Make us your home page

Today’s top headlines delivered to you daily.

(View our Privacy Policy)

Crist calls Florida a model for future of GOP

TALLAHASSEE — Barely a week after Barack Obama's decisive victory, Republican governors across the country gather in Miami today for two days of exploring how to find their way out of the wilderness.

The host of the Republican Governors' Association event is Florida's Charlie Crist, a big believer in the "big tent" theory who calls his way of governing "a model for the country."

But Crist will have to share the stage with Alaska Gov. Sarah Palin, who was wildly popular with the conservative base of the GOP that remains a little wary of Crist.

"I think there's room for both Charlie Crist and Sarah Palin," said Brian Ballard, a lobbyist and fundraiser for Crist and John McCain. "If we don't embrace both, we're in trouble."

The second-guessing is well under way. In hindsight, Ballard, a member of McCain's national finance team, wonders if McCain might have won two critical states, Ohio and Pennsylvania, if he had picked former Pennsylvania Gov. Tom Ridge, who was discounted because he favors abortion rights.

"I wonder if we might rethink that," Ballard said.

Crist is one of several Republican governors who will address the convention. Others include Rick Perry of Texas, Haley Barbour of Mississippi and Tim Pawlenty of Minnesota.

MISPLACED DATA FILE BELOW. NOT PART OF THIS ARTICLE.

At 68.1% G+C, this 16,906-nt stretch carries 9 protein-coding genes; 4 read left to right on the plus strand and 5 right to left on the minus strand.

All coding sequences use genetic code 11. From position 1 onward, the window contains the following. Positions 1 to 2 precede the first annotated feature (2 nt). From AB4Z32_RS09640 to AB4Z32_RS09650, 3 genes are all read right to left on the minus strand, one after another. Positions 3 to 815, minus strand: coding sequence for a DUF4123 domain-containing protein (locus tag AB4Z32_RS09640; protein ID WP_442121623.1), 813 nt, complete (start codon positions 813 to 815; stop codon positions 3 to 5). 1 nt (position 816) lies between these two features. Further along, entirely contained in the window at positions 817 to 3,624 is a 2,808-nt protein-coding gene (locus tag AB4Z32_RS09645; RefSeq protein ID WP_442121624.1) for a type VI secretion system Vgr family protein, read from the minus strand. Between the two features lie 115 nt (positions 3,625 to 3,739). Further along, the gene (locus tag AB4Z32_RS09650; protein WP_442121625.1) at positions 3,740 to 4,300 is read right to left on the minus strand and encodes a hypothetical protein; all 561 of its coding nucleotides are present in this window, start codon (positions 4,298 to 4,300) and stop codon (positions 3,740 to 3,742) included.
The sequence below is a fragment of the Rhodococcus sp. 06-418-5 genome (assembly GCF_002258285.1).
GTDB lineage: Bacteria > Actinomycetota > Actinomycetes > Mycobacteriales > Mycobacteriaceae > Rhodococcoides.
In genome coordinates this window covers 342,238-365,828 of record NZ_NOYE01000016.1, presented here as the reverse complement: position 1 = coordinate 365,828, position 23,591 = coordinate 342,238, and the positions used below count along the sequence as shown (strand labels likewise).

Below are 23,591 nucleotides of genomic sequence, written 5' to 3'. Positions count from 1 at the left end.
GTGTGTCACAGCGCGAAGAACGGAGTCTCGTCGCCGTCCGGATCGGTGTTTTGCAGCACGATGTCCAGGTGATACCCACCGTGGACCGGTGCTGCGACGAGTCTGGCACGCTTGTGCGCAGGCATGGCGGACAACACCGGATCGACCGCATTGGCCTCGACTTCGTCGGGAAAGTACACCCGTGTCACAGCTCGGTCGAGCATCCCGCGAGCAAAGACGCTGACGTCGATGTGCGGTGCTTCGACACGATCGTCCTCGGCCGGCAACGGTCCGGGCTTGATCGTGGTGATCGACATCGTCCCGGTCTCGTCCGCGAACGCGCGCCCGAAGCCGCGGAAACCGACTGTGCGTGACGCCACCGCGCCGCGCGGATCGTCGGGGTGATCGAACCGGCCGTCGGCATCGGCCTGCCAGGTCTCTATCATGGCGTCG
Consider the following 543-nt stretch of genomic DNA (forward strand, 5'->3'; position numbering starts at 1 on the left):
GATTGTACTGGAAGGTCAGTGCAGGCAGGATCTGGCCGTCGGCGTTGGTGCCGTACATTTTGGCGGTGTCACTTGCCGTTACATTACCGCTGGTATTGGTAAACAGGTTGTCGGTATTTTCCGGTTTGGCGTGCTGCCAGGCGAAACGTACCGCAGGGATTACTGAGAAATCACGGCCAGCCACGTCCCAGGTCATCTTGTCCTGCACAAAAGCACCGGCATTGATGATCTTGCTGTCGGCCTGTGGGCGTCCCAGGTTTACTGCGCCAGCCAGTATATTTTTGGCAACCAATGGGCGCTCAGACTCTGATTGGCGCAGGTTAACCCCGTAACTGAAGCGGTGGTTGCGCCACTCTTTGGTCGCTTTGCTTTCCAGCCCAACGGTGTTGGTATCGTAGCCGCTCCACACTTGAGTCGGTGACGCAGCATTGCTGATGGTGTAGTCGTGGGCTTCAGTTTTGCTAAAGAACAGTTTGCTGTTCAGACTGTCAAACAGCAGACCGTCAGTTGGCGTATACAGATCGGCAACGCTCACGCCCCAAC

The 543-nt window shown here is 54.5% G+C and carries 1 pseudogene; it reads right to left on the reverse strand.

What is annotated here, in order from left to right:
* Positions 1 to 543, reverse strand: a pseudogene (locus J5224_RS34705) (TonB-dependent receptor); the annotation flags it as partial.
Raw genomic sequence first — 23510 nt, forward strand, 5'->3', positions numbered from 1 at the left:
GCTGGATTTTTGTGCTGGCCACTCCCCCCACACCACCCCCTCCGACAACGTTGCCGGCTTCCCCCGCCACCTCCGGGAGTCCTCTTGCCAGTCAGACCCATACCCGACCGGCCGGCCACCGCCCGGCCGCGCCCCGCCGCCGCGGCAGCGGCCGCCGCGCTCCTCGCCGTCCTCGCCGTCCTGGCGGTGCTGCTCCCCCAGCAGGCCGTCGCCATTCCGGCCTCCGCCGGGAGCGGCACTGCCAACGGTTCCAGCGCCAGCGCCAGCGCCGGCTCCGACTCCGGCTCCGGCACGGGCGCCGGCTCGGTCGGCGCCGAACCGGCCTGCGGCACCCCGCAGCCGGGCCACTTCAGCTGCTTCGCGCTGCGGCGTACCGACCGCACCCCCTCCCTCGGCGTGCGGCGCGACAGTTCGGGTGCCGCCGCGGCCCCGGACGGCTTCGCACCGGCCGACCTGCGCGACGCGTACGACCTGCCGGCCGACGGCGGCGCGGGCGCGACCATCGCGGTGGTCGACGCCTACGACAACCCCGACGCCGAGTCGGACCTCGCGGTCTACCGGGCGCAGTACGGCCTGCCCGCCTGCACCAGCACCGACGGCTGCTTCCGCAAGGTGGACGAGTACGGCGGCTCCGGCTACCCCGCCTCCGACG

But it is likely to be Palin who eclipses them all. Since last week's election defeat, the former vice presidential nominee has kept a very high profile with interviews and appearances in which she has said she'll "plow through that door" of a presidential run if it's God's will and conditions are right.

In Miami, Palin will give a speech about the future of the GOP Thursday, and before that she'll take questions from reporters.

It's hard to imagine the future Palin outlines will look like the one Crist would propose. He is a Republican who picked two social conservatives for back-to-back openings on the Florida Supreme Court, and whose opposition to higher taxes has earned him an A from the conservative Cato Institute, one of only three governors with that grade. Once an opponent of offshore oil drilling, he now would support it under certain conditions.

But Crist's priorities include addressing climate change and restoring civil rights of felons, and some Floridians are still waiting for their property tax bills to "drop like a rock," as he promised last year.

He has appointed Democrats to high-level state posts, and he took the advice of a Democratic legislator in extending the hours of early voting before last week's election, a step some viewed as favorable to Obama.

"I know I received some criticism from within my party by extending the hours for early voting," Crist said. "But at the end of the day, you've got to try to do what's right for all the people you serve."

As Republicans analyze last week's results, they need look no further than outside their hotel to see how Floridians split their tickets.

Miami-Dade gave Obama a huge 140,000-vote margin, but also returned three Republicans to Congress. Even as voters embraced diversity by choosing the nation's first black president, they also approved a ban on gay marriage in the Florida Constitution.

Crist says the key to success is for Republicans to be like him: work with Democrats, seek "common sense" solutions and avoid wedge issues that divide Floridians.